January 4, 2009

George Swinnock (1627–1673) on What Will Aggravate the Misery of the Damned

5. It will greatly add to their torment and anguish to consider, that they were sometime near the enjoyment of this blissful presence of Christ. Pardon, and Peace, and Love, and Life, and the endless fruition of the blessed Jesus were tendered to them, were nigh them, were at the very door of their hearts. They were solemnly commanded, lovingly invited, severely threatened, sweetly allured, and pathetically persuaded to accept of Christ and Grace; yea, and Heaven, and Happiness, and eternal Life; yea, and their hearts began to relent, and to close with the entreaties of the Gospel; They were almost persuaded to be Christians indeed. There was but a little, a very little between them and Christ. The bargain was driven so far, that Christ was got into their consciences, they bore witness for him, and warned them, if they loved their Lives, their Souls, to accept of him while he would accept of them; yea, Christ was got into their Judgments, they gave their Verdict on his side, as one infinitely more amiable and eligible than the World or Flesh; nay, he had possibly got into their Affections, they delighted to hear of his great Love to poor Sinners, and of the great things he purchased for them by his own blood; and yet though they were so near, they came short, and like Ephraim, played the part of unwise Sons, and stayed in the place of the breaking forth of Children.

O how like a Dagger will it pierce the heart of them that live under the Gospel, and neglect the great Salvation offered to them; when they come to be banished [from] the presence of Christ, and to see others, who made Religion their business on Earth, bathing their Souls in Rivers of Pleasures, drawing water with joy out of the Well of Salvation, eating of the Tree of Life that groweth in the midst of Paradise, and housed in the Arms of their dearest Saviour, and shall reflect and consider with themselves, all those Joys and Pleasures, all those Dainties and Delicacies, all those Robes, and Riches, and Glories, and Felicities, which they enjoy in the presence of Christ, might have been mine; they were freely, and frequently, and affectionately offered to me, I had the refusal of them; nay, I had a good mind to them, I was not far from the Kingdom of Heaven. There was but a little between me and them, they were at the very door of my heart, and stood knocking there for admission, and desired only hearty acceptance; but like a Fool I dallied with them, and deterred them, as if hereafter had been time enough, and so have lost them forever.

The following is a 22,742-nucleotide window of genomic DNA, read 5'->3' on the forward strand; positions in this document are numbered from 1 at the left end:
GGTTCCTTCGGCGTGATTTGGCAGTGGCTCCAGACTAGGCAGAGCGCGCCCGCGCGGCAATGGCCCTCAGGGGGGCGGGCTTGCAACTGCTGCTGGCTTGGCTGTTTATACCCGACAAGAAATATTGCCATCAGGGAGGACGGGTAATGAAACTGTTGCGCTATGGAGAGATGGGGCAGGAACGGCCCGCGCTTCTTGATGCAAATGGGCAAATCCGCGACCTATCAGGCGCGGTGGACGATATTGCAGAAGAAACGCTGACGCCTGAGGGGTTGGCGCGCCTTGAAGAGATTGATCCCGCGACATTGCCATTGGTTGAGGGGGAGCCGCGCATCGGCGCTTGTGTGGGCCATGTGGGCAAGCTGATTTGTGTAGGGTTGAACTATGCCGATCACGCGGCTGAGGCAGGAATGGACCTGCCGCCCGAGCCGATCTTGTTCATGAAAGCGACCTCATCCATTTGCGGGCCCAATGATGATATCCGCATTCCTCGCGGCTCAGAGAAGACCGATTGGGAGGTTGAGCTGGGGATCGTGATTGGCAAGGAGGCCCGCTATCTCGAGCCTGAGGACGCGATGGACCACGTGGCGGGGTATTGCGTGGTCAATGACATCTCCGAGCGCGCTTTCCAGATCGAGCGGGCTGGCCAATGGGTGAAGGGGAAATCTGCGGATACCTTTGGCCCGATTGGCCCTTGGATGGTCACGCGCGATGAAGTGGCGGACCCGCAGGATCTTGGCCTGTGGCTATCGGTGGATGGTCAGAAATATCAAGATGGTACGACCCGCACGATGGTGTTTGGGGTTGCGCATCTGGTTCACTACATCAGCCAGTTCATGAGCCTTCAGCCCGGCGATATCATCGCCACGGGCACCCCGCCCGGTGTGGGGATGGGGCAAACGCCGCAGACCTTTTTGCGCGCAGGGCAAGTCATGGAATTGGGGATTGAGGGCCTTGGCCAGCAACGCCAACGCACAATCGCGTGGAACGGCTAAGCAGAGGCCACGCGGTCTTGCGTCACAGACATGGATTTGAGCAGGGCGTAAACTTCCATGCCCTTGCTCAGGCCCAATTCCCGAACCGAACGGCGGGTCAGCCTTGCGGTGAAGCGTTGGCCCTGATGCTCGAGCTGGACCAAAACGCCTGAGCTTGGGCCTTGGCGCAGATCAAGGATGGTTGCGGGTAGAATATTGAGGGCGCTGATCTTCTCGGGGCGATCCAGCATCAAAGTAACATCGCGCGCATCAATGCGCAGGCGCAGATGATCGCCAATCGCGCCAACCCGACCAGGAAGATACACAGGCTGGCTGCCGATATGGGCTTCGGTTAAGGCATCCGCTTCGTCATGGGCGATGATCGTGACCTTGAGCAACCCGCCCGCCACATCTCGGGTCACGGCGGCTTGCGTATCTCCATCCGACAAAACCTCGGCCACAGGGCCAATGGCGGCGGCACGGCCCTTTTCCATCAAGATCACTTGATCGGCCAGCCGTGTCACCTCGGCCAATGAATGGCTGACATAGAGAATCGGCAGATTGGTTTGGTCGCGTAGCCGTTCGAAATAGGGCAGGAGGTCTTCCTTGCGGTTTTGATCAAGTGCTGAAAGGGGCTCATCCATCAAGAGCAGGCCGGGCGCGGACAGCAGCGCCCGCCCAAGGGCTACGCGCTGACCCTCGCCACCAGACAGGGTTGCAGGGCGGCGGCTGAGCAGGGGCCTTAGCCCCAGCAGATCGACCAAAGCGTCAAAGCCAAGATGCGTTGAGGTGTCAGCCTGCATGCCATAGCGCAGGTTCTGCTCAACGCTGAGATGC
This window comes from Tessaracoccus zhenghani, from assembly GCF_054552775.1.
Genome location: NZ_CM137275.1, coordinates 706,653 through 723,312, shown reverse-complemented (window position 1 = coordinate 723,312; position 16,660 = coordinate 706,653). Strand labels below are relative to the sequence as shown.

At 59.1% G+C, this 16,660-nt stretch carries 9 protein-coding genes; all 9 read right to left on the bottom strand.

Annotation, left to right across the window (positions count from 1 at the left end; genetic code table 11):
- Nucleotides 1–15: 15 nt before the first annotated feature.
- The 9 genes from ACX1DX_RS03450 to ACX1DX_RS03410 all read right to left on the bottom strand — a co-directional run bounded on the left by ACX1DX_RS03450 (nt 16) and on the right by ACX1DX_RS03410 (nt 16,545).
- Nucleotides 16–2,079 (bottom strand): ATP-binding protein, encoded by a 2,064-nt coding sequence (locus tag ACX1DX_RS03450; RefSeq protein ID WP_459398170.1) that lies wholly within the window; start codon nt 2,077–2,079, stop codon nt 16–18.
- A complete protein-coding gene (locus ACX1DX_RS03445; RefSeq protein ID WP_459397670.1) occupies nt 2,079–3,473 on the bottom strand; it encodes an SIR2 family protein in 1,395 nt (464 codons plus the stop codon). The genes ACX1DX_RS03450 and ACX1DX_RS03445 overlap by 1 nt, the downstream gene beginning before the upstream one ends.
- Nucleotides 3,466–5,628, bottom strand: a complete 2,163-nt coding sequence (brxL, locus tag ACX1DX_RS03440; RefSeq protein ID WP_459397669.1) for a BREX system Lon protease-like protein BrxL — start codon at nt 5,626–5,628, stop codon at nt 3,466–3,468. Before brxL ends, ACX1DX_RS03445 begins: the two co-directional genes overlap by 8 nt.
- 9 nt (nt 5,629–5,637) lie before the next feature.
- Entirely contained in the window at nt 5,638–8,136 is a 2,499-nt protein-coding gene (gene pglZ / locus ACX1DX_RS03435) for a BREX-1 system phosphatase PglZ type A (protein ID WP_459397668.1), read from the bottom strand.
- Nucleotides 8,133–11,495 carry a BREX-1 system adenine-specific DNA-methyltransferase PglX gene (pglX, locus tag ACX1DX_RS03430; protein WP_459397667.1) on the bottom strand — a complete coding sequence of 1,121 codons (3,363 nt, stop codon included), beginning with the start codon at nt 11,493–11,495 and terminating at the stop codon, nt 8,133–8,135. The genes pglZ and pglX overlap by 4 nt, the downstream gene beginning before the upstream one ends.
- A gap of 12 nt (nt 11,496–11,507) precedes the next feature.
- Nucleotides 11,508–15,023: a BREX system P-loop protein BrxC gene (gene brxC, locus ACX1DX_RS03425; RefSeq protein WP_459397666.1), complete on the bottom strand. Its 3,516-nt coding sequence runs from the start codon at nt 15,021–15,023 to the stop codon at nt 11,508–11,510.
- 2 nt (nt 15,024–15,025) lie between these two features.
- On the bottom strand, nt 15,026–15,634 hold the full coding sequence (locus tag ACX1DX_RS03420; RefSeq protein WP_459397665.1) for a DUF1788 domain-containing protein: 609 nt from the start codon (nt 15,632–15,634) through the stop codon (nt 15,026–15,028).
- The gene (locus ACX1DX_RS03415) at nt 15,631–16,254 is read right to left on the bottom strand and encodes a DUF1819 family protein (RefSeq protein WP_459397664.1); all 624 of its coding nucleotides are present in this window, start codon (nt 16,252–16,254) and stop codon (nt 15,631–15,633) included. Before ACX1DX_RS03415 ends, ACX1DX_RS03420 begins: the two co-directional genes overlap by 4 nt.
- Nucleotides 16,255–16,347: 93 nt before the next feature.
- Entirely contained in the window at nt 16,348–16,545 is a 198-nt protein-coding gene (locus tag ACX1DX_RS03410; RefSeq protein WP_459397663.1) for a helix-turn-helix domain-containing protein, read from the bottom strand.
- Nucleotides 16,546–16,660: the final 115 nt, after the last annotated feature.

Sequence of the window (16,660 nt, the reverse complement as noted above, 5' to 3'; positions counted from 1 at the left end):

6. It will much augment their anguish and misery to consider, who it is that passeth so severe a doom upon them. This dreadful Sentence is pronounced by Love, and Grace, and Goodness itself. He that sometimes called them to him so sweetly, so affectionately, now calls them from him so sharply, so furiously. He who sometimes cried to them, Come to me all ye that labour, and are heavy laden; and wept over them, O that thou hadst known, even thou in this thy day, the things of they peace. He that formerly invited, entreated, besought them to be reconciled, 2 Cor. 5:20. and showed them his heart-blood, the price of their Pardon and Life, and stretched out his Arms to embrace their returning Souls, will now in wrath, and rage, and flames, and fury, bid them be gone from him, and his Curse go along with them. And if Love prove their Enemy, surely Wrath will not be their Friend. And if Mercy be thus against them, surely Justice will not be for them. Ah how sorely will it gall the Sinner to consider, This dreadful doom is denounced against me not by an Enemy, or one that hated me, but by a Friend and Father, by one that loved me, and took my nature on him, and suffered therein the Law's Curse, to render me capable of escaping these Torments which I now suffer, and partaking of those Pleasures which yonder blessed Souls enjoy.
George Swinnock, The Sinners Last Sentence to Eternal Punishment for Sins of Omission (London: Printed for Geo. Swinnock, and are to be sold at the Bible and Three Crowns, at the lower end of Cheapside, 1675), 48–51.


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